But supporters of the ban argue secondhand smoke is a life or death public health issue. In fact, Smokefree D.C., the activist group backing the ban, claims environmental tobacco smoke kills up to 65,000 Americans a year — more than 3 times the national murder rate. But they’re fudging the facts. Their real goal is to socially engineer smoking out of existence.
The epidemiological evidence doesn’t come close to justifying the outlandish claim secondhand smoke kills more people than handguns. Since “the dose makes the poison,” it’s far from clear that passive inhalation of secondhand smoke poses any significantly increased health risk at all. The Environmental Protection Agency’s attempt to show it does was thrown out of court as junk science by a federal district court judge in 1998. A study released last May in the British Medical Journal used American Cancer Society data tracking 35,561 Californians over 39 years, and concluded, “The results do not support a causal relation between environmental tobacco smoke and tobacco‐related mortality.”
Secondhand smoke is, at worst, a minuscule health risk that is easily avoided. There are plenty of employment opportunities for service industry workers who prefer not to be exposed to ETS. Smokefree DC’s Web page features a list of 261 restaurants, bars and coffee shops in the D.C. area that have voluntarily decided to go smoke‐free. If exposure to secondhand smoke is an intolerable health risk that workers cannot be allowed to assume, then why in the world do we allow people to take jobs delivering pizzas or working as bike messengers, where they might be killed on any given day?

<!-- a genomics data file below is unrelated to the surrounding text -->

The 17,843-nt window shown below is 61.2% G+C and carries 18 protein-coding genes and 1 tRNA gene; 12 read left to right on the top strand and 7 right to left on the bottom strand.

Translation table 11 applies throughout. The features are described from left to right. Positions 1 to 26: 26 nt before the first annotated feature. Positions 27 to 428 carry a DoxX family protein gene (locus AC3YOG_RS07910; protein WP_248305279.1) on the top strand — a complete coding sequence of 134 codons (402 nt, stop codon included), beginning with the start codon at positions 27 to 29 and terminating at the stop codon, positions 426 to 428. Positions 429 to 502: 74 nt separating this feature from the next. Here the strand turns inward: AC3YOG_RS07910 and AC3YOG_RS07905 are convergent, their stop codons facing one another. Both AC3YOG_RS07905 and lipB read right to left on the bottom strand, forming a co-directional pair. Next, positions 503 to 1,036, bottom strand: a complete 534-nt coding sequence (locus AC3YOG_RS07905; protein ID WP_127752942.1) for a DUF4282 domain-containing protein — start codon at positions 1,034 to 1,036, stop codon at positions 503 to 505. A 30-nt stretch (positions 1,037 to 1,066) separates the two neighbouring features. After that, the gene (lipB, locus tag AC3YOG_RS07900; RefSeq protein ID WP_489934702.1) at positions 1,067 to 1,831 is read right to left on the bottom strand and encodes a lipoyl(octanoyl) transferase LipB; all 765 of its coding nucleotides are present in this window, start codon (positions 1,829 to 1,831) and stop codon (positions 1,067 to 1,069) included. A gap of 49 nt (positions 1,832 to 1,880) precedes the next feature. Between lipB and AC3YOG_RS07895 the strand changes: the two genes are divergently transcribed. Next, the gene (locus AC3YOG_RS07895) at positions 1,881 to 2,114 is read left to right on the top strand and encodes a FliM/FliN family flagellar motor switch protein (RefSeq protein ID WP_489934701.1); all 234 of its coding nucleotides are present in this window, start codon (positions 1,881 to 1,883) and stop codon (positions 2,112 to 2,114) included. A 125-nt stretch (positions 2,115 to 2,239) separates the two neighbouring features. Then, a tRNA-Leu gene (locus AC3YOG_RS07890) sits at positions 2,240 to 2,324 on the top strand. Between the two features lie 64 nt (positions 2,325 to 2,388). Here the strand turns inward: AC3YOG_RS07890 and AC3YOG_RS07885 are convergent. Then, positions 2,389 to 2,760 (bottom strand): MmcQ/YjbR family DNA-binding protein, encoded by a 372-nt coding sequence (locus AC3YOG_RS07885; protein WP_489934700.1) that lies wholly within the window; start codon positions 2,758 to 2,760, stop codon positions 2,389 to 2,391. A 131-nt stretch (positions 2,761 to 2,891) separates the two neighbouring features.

The push for a D.C. smoking ban isn’t really about protecting workers. Antismoking activists make unsupportable claims about the health risks of ETS to advance their real goal: reducing the number of cigarette smokers by reducing the number of places in which one can legally smoke.
At one time, this was a private strategy of the antismoking movement. At a 1986 antismoking conference, Stanton Glantz, director of the Center for Tobacco Control Research and Education, explained: “Although the nonsmokers’ rights movement concentrates on protecting the nonsmoker rather than on urging the smoker to quit for his or her own benefit, clean indoor air legislation reduces smoking because it undercuts the social support network for smoking by implicitly defining smoking as an antisocial act.”
But antismoking activists are becoming increasingly brazen about their desire to coerce smokers into quitting. On Nov. 18, the Robert Wood Johnson Foundation, the New Jersey‐based public health group that has donated a quarter‐million dollars to the drive for a D.C. smoking ban, ran an eight‐page advertising supplement in the New York Times. The cover features a scene from the inside of a smoke‐free bar, with glamorous twentysomethings chatting and drinking martinis. Through the bar’s window, you can see a forlorn group of smokers huddled in the rain and shivering. The caption reads: “No longer cool, smokers find themselves out in the cold.”
David Satcher, the former surgeon general, echoed this theme in his testimony before the D.C. City Council. He argued the smoking ban would “be effective in creating a new social norm that discourages people from smoking.”
However desirable that social norm might be, Dr. Satcher and Smokefree D.C. have no right to promote it by restricting the freedom of business owners to set the rules for the premises they own. And they have no right to push adults out into the cold for the sin of indulging in a perfectly legal product.
You may think smoking is a nasty habit and secondhand smoke is unpleasant. But what’s truly obnoxious is the drive to make us all healthier people through the coercive arm of the law. That’s the impulse behind the D.C. smoking ban, and it has no place in a free, tolerant and diverse city.